I had lined up each strip and pinned them together, meticulously aligning each square against the other, a feat of geometrical precision. He pushed the muslin bag toward me. What do you mean? Do you not realize the critical nature of this task? He shrugged his shoulders arranging his glasses, bound by a dirty string, on his nose. He looked at me rheumy-eyed and coughed in my face. Do you have fever now? Again? Just last week this business of your being sick was going on and you told me you were taking medicine for it. I felt his wrist—it was warmer than normal and dry too. I found the pulse and counted to 130 per minute.
Here, take this. I started to give him two paracetamol tablets and some lozenges. He shook his head—this medicine does not work for him, he said. He will return to the neighborhood doctor who had given him an injection and two yellow pills last night that had made him feel better. Those work. Not from the look of things, I say. He wants five hundred rupees to pay his doctor.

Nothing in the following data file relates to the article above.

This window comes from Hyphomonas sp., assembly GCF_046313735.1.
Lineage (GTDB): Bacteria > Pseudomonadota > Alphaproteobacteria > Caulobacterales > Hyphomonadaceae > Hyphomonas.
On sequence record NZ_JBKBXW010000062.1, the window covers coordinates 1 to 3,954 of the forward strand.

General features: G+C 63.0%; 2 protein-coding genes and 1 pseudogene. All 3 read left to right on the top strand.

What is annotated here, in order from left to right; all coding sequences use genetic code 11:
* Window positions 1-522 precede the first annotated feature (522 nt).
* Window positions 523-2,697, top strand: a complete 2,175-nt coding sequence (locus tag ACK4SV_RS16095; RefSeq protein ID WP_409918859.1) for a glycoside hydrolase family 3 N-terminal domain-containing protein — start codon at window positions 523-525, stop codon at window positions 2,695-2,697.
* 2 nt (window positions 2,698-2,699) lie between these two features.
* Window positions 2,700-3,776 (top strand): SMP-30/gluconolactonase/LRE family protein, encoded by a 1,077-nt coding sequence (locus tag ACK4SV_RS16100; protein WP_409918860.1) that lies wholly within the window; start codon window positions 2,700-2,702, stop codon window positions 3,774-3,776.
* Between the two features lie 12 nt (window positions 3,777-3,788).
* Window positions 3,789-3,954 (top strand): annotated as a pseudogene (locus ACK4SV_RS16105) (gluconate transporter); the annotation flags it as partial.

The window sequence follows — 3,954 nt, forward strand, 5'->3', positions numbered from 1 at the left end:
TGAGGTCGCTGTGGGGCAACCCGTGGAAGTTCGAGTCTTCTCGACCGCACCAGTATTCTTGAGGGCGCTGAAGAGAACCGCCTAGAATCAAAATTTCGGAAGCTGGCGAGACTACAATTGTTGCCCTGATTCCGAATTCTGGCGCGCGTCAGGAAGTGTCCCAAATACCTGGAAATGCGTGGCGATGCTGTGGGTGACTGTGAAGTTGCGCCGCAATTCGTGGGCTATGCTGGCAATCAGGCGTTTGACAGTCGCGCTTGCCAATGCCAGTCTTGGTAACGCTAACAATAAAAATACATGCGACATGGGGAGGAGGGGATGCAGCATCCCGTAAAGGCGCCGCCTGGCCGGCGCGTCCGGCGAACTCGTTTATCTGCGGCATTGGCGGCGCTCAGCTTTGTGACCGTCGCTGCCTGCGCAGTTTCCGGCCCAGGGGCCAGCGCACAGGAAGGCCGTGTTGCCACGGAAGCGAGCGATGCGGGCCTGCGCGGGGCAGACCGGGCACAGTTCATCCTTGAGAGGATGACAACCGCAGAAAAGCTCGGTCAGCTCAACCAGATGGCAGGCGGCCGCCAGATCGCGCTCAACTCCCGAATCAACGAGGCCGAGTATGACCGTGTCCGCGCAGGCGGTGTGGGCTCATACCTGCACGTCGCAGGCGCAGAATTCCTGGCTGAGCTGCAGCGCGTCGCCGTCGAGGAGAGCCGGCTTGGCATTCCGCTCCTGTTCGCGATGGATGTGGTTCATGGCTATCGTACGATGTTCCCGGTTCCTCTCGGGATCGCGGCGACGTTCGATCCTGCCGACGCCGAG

I take the bag with the fabric and rush to the airport. There seems nothing else to do. Maybe Thom Browne can get his workers to put it together. I reach the airport, pushing past security that chases me hanging on to their walkie-talkies while I jump over hurdles to reach the plane on the tarmac. I reach up to the airplane window to hand over the muslin bag but my hands are empty—there is no bag. I have lost it and I start to cry. The pilot leans out of the window, offers me a white silk handkerchief, and whispers:
The art of losing isn’t hard to master;
so many things seem filled with the intent
to be lost that their loss is no disaster.
The plane roars off to the West. Next morning, like millions of others in the world, I watch Mrs. Obama walking down Pennsylvania Avenue resplendent in the very same dress, with the very same panels, all squares aligned, mostly on the bias, the center ones straight, stitched to perfection.